Chickenpox is a curious illness in that, a lot of children want it because you get to stay at home, watch tv and eat jello. Whereas adults do not want it because they do not want to stay at home and there are stories that it is far worse to get chicken pox as an adult. Is there a way to prevent chickenpox? Yes there is. However, before you can prevent it, you must understand it.
What is Chickenpox?
Chickenpox is also scientifically known as Varicella. It is highly infectious, which is why when a single child in a classroom gets it, it spreads like wildfire. It spreads easily because it is spread by air borne droplets. All it takes is for the affected individual to cough or sneeze, and the virus is air borne , it is then inhaled by others in the surrounding area. Before a person’s rash shows up, they are infectious for approximately 24 hours, and then for 4 to 5 days afterwards.
The viral agent that causes chicken pox is called varicella zoster. It spreads by air borne droplets. These droplets do not only have to be inhaled to be infectious, if they land on surfaces or objects, and an individual touches them they can get infected.
People also get chicken pox when they come into close contact with individuals who have shingles. However, only those who have never been vaccinated are at risk. Shingles cannot be transmitted from those with chickenpox.
Signs and Symptoms
There is a distinction to be made between signs and symptoms. Symptoms are subjective, in that the patient experiences them but they cannot be seen by others. An example of a symptom is itchiness, which the patient feels but no one else can observe it. On the hand signs are objective, and they are what a doctor observes when a patient comes in. A cut is a sign, because the doctor can see the break in the flesh.
Chickenpox has a progression of symptomatology before and through.
Prior to the rash, the patient experiences malaise (a state of feeling unwell or sick), fever which tends to be far worse in adults compared to that in children, myalgias (muscle aches), anorexia (loss of appetite) and occasionally nausea.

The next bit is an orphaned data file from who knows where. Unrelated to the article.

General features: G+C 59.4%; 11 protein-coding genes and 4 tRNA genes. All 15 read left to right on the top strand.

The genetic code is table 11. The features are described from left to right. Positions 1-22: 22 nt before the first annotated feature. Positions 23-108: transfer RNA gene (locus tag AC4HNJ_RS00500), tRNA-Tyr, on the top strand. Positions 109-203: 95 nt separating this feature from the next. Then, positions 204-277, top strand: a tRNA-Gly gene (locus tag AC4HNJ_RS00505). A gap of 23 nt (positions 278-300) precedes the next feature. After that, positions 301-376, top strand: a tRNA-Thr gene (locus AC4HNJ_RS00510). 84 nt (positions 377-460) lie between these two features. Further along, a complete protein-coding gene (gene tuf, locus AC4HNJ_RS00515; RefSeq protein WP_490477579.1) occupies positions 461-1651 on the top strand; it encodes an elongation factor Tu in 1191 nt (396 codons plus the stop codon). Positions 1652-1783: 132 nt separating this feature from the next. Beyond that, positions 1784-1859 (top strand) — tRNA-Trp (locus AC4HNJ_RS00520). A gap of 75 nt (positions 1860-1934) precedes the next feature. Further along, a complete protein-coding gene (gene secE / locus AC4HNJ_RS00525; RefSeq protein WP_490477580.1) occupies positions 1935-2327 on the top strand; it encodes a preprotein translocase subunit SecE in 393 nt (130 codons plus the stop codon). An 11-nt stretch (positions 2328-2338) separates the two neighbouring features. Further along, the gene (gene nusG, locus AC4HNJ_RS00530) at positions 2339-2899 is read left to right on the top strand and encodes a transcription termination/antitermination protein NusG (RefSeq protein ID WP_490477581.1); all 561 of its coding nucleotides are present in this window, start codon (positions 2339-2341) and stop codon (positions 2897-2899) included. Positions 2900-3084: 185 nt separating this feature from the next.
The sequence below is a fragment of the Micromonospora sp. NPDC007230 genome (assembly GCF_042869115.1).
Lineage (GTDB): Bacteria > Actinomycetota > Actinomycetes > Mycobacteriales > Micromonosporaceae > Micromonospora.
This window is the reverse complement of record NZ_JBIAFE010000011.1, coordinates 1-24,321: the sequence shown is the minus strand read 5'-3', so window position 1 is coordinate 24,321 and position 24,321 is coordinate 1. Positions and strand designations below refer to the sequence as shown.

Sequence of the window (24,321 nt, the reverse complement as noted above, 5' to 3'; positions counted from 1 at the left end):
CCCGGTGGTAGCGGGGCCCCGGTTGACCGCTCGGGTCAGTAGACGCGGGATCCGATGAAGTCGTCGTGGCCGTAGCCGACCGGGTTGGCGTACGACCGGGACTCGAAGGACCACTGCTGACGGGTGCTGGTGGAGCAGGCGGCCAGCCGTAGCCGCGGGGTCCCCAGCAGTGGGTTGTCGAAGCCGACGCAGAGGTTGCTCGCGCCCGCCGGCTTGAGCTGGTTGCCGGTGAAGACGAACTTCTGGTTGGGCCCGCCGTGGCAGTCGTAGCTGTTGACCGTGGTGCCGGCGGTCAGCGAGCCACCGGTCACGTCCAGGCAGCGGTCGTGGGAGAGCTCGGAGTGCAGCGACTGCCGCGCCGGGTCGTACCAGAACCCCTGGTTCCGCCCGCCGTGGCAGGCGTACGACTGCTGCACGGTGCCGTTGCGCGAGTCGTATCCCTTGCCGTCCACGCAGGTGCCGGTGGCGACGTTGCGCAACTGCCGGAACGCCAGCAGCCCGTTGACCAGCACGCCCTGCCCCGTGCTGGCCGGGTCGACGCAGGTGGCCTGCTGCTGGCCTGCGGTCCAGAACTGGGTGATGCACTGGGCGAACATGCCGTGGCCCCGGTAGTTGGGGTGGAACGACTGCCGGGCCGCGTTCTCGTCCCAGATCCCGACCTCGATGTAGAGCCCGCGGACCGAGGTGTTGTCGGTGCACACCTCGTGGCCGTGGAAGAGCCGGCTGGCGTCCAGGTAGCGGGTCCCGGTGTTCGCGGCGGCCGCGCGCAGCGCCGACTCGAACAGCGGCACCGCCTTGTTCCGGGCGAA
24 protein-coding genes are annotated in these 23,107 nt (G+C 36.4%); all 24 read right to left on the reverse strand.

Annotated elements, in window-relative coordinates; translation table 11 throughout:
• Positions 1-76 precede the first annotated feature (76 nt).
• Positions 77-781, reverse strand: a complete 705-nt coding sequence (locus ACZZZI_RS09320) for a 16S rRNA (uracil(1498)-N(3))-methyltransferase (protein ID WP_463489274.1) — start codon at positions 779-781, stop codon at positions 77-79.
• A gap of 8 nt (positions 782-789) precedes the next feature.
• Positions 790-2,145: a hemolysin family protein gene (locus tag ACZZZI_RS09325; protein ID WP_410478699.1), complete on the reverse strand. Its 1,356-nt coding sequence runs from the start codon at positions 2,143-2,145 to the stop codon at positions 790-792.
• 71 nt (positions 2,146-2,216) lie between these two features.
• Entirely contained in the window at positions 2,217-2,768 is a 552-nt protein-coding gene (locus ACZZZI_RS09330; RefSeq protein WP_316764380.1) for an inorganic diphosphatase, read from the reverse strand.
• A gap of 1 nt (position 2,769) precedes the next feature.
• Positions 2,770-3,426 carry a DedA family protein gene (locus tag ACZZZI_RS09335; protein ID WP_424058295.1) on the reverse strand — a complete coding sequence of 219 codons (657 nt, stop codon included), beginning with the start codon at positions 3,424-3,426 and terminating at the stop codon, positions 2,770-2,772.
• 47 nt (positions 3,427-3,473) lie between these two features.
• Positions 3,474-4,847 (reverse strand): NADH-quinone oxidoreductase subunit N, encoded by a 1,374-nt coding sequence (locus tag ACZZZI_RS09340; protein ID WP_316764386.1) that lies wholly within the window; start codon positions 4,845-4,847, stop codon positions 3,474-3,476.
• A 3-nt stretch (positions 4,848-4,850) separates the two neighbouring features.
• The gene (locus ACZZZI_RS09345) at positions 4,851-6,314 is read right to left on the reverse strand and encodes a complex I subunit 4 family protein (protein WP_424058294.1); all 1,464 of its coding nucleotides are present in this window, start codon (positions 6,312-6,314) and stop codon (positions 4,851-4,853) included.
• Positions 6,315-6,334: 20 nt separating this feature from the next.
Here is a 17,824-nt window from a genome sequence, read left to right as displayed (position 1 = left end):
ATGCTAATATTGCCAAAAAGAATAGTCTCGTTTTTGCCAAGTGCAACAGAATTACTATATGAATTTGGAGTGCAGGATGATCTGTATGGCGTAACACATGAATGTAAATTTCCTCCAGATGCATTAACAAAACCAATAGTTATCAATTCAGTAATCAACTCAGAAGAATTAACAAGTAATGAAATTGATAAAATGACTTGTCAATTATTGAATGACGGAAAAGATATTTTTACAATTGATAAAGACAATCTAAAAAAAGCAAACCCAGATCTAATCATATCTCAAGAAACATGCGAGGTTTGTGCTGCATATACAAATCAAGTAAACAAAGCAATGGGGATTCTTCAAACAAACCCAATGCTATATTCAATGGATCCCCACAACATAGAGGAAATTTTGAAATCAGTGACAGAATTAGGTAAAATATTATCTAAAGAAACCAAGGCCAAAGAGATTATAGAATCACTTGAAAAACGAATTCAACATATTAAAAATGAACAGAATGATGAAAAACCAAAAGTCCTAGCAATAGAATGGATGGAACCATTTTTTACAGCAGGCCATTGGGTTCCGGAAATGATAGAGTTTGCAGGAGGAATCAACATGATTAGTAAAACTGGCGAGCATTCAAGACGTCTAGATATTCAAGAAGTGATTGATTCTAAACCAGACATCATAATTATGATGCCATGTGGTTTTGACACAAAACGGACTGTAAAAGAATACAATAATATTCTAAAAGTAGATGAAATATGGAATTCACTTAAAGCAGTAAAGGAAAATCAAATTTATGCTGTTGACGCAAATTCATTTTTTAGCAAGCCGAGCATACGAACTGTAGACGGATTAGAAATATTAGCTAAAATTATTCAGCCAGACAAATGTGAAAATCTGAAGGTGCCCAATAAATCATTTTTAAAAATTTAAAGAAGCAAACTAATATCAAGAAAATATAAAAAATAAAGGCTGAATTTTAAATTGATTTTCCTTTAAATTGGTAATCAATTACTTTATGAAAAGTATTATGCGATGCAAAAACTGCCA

Then the rash appears. It can vary from a few spots to several all over. They are usually clustered and within 2 days they form blisters and crust. Ten days later they fall off.
However, the spots can appear anywhere, even inside the patient’s mouth, the palm of the hands, etc. During the whole cycle new waves of spots can appear – in such cases the patient might have different clusters of spots at varying stages of itchiness, dryness and crustiness.
The more severe presentation of varicella are dyspnea or difficulty in breathing or chest pain.
Treatment of chicken pox is usually supportive as there is no medication for the illness. Supportive treatment is whereby the patient’s symptoms are managed to prevent complications and discomfort. The patient is advised to have plenty of rest with a lot of fluids.
The prevention of chicken pox is two-fold. First of all proper hygiene, especially if there is someone in the vicinity who is affected. This means proper handwashing, and cleaning all surfaces regularly.
The second part is getting the varicella vaccination. This provides protection from a chicken pox infection. With that in mind, now that the flu season is drawing near, troop on down to your nearest CVS and Walgreens and get your annual flu shot at an affordable price.